NASA infrared satellite data sees system 96P developing tropically near Vanuatu

March 9th, 2011 in Earth / Earth Sciences
When NASA's Aqua satellite passed over System 96P on March 8, most of the coldest, highest cloud tops and strongest thunderstorms (purple) were still over open waters and east of Vanuatu. Credit: NASA/JPL, Ed Olsen


When NASA's Aqua satellite passed over System 96P on March 8, most of the coldest, highest cloud tops and strongest thunderstorms (purple) were still over open waters and east of Vanuatu. Credit: NASA/JPL, Ed Olsen

The low pressure area called System 96P in the South Pacific appears to be getting organized in infrared satellite imagery from NASA. System 96P is showing signs of strong convection and that has prompted the government of Vanuatu to issue tropical cyclone warnings today.

Vanuatu is an island nation located in the South Pacific Ocean. A tropical cyclone warning is in effect today for the Sanma, Penama, Malampa and Shefa Provinces of Vanuatu. Strong winds and heavy surf are expected in the next 12 to 24 hours in the warning areas. Local updates are available on the Vanuatu Meteorological Service website at http://www.meteo.gov.vu .

At 0600 UTC (1 a.m. EST) on March 8, 2011, System 96P was located about 220 miles west-northwest of Vanuatu, near 16.3 South and 164.7 East. are estimated between 20 and 25 knots (23 mph to 29 mph/37 kmh to 46 mph) with higher gusts.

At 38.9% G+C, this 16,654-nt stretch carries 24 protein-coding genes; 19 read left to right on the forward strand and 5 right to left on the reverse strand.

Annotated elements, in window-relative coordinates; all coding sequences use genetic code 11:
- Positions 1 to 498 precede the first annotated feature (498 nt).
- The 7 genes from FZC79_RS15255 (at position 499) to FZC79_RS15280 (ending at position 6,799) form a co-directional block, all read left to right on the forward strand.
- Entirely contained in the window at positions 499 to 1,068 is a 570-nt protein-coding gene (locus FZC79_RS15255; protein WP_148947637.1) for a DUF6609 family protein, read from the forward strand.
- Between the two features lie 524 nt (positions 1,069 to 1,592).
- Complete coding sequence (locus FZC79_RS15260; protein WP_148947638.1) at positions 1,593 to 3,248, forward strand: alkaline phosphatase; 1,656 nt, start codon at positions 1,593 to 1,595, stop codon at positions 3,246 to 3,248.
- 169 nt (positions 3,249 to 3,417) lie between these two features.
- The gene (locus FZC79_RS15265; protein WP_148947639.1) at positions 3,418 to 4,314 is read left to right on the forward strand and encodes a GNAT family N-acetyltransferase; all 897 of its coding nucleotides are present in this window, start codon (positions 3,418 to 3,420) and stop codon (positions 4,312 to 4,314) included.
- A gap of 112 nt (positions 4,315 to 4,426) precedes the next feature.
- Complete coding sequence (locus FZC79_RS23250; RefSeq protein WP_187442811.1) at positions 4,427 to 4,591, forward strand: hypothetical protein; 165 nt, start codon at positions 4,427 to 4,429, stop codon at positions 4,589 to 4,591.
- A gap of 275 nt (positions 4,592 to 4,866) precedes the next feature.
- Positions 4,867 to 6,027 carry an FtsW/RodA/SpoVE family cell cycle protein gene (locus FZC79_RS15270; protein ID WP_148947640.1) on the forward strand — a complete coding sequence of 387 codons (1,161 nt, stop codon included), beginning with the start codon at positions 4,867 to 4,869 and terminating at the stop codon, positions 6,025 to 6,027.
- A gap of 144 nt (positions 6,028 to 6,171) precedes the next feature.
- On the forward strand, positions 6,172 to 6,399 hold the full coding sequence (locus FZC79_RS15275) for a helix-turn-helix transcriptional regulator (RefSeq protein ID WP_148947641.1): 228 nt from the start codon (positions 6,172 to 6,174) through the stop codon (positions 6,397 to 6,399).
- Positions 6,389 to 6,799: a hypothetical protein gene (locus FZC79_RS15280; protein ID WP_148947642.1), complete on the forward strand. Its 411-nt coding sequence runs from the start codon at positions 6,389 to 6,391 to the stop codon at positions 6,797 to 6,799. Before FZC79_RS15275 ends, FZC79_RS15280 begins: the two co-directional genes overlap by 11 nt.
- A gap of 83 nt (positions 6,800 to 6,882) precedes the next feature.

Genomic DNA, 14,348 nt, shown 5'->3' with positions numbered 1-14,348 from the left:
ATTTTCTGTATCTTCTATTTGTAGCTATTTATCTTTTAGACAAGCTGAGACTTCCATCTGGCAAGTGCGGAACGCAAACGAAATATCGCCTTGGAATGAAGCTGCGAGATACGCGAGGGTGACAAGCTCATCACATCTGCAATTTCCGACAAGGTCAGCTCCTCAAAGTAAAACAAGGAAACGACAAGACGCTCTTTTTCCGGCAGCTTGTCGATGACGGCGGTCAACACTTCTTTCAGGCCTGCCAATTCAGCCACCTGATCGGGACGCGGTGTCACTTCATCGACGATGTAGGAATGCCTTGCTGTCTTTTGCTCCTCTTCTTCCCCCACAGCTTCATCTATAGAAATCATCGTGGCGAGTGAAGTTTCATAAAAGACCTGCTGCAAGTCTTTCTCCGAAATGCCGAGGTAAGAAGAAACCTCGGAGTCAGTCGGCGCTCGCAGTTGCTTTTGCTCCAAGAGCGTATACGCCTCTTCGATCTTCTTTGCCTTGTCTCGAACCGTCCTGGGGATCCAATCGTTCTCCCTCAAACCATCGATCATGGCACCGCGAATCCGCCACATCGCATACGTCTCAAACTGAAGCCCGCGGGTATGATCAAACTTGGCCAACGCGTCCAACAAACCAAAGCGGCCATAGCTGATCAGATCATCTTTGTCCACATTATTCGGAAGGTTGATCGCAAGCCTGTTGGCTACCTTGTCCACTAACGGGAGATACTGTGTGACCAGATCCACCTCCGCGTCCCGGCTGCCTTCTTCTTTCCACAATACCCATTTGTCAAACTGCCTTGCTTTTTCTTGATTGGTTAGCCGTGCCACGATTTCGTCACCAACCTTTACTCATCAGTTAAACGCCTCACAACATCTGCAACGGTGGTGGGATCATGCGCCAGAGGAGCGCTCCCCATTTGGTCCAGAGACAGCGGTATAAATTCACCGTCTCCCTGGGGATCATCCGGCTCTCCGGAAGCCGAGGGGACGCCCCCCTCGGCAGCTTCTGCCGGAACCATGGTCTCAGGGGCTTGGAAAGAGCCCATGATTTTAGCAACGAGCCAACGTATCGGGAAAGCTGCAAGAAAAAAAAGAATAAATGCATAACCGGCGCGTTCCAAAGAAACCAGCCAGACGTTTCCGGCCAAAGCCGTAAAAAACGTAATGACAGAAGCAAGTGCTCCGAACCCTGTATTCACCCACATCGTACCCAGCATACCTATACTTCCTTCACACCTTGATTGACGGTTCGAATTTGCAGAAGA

When NASA's Aqua satellite passed over System 96P on March 8 at 14:05 UTC (9:05 a.m. EST) the Atmospheric Infrared Sounder (AIRS) instrument captured an of the storm's cloud temperatures. The imagery showed increased deep convection (rapidly rising air that forms the thunderstorms that make up a tropical cyclone) over a developing low level circulation center.

Despite some stronger convection, the western side of System 96P is in a region of high vertical wind shear. That wind shear is being generated by an upper-level low pressure area. Wind shear means winds that can weaken a tropical cyclone.

Cloud temperatures are a key in determining storm strength. The higher the cloud tops, the stronger the convection and the stronger the thunderstorms are that power a tropical cyclone. That's why infrared data from AIRS is so important to forecasters. AIRS data showed that most of the coldest, highest cloud tops and strongest thunderstorms were still east of the island nation at that time. The coldest cloud tops were as cold as or colder than -63 degrees Fahrenheit (-53 Celsius).

The Joint Typhoon Warning Center forecasters give System 96P a "fair" chance at becoming a tropical depression in the next 24 hours, and residents in the region of Vanuatu should make preparations now.

Provided by NASA's Goddard Space Flight Center

"NASA infrared satellite data sees system 96P developing tropically near Vanuatu." March 9th, 2011. http://phys.org/news/2011-03-nasa-infrared-satellite-96p-tropically.html